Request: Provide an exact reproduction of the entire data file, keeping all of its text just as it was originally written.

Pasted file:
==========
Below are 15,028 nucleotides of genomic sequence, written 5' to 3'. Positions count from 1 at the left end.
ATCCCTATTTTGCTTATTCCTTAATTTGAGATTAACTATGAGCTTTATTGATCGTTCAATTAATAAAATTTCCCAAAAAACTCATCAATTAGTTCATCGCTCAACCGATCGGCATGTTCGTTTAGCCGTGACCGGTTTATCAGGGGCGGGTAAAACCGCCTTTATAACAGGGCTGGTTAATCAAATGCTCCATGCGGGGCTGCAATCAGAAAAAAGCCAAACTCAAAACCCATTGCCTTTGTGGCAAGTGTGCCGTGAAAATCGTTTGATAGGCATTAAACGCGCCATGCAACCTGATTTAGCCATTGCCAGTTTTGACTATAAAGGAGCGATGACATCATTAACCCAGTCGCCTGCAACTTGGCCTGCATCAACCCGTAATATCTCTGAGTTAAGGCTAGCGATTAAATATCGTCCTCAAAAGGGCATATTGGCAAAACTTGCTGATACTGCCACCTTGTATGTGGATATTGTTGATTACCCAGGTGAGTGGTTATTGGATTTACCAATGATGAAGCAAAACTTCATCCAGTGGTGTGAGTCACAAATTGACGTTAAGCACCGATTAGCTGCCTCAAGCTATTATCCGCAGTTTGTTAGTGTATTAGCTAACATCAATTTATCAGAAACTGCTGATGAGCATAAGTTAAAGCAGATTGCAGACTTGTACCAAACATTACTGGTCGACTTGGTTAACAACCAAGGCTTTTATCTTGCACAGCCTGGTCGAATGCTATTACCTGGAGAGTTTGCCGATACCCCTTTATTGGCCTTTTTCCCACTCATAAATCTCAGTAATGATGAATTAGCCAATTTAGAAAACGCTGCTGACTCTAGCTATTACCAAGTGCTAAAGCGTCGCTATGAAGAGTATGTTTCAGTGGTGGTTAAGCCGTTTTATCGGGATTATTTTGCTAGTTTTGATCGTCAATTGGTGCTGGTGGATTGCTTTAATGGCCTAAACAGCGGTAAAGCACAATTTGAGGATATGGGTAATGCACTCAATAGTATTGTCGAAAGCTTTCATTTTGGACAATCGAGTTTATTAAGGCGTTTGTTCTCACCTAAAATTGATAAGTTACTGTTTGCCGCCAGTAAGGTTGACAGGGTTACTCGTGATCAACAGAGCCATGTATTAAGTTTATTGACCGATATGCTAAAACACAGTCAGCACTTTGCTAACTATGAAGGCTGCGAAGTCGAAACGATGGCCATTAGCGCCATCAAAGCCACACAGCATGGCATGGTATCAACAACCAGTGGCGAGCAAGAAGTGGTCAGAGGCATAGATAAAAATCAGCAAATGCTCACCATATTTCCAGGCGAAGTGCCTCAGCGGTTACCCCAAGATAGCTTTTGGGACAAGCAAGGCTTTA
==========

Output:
Below are 15,028 nucleotides of genomic sequence, written 5' to 3'. Positions count from 1 at the left end.
ATCCCTATTTTGCTTATTCCTTAATTTGAGATTAACTATGAGCTTTATTGATCGTTCAATTAATAAAATTTCCCAAAAAACTCATCAATTAGTTCATCGCTCAACCGATCGGCATGTTCGTTTAGCCGTGACCGGTTTATCAGGGGCGGGTAAAACCGCCTTTATAACAGGGCTGGTTAATCAAATGCTCCATGCGGGGCTGCAATCAGAAAAAAGCCAAACTCAAAACCCATTGCCTTTGTGGCAAGTGTGCCGTGAAAATCGTTTGATAGGCATTAAACGCGCCATGCAACCTGATTTAGCCATTGCCAGTTTTGACTATAAAGGAGCGATGACATCATTAACCCAGTCGCCTGCAACTTGGCCTGCATCAACCCGTAATATCTCTGAGTTAAGGCTAGCGATTAAATATCGTCCTCAAAAGGGCATATTGGCAAAACTTGCTGATACTGCCACCTTGTATGTGGATATTGTTGATTACCCAGGTGAGTGGTTATTGGATTTACCAATGATGAAGCAAAACTTCATCCAGTGGTGTGAGTCACAAATTGACGTTAAGCACCGATTAGCTGCCTCAAGCTATTATCCGCAGTTTGTTAGTGTATTAGCTAACATCAATTTATCAGAAACTGCTGATGAGCATAAGTTAAAGCAGATTGCAGACTTGTACCAAACATTACTGGTCGACTTGGTTAACAACCAAGGCTTTTATCTTGCACAGCCTGGTCGAATGCTATTACCTGGAGAGTTTGCCGATACCCCTTTATTGGCCTTTTTCCCACTCATAAATCTCAGTAATGATGAATTAGCCAATTTAGAAAACGCTGCTGACTCTAGCTATTACCAAGTGCTAAAGCGTCGCTATGAAGAGTATGTTTCAGTGGTGGTTAAGCCGTTTTATCGGGATTATTTTGCTAGTTTTGATCGTCAATTGGTGCTGGTGGATTGCTTTAATGGCCTAAACAGCGGTAAAGCACAATTTGAGGATATGGGTAATGCACTCAATAGTATTGTCGAAAGCTTTCATTTTGGACAATCGAGTTTATTAAGGCGTTTGTTCTCACCTAAAATTGATAAGTTACTGTTTGCCGCCAGTAAGGTTGACAGGGTTACTCGTGATCAACAGAGCCATGTATTAAGTTTATTGACCGATATGCTAAAACACAGTCAGCACTTTGCTAACTATGAAGGCTGCGAAGTCGAAACGATGGCCATTAGCGCCATCAAAGCCACACAGCATGGCATGGTATCAACAACCAGTGGCGAGCAAGAAGTGGTCAGAGGCATAGATAAAAATCAGCAAATGCTCACCATATTTCCAGGCGAAGTGCCTCAGCGGTTACCCCAAGATAGCTTTTGGGACAAGCAAGGCTTTA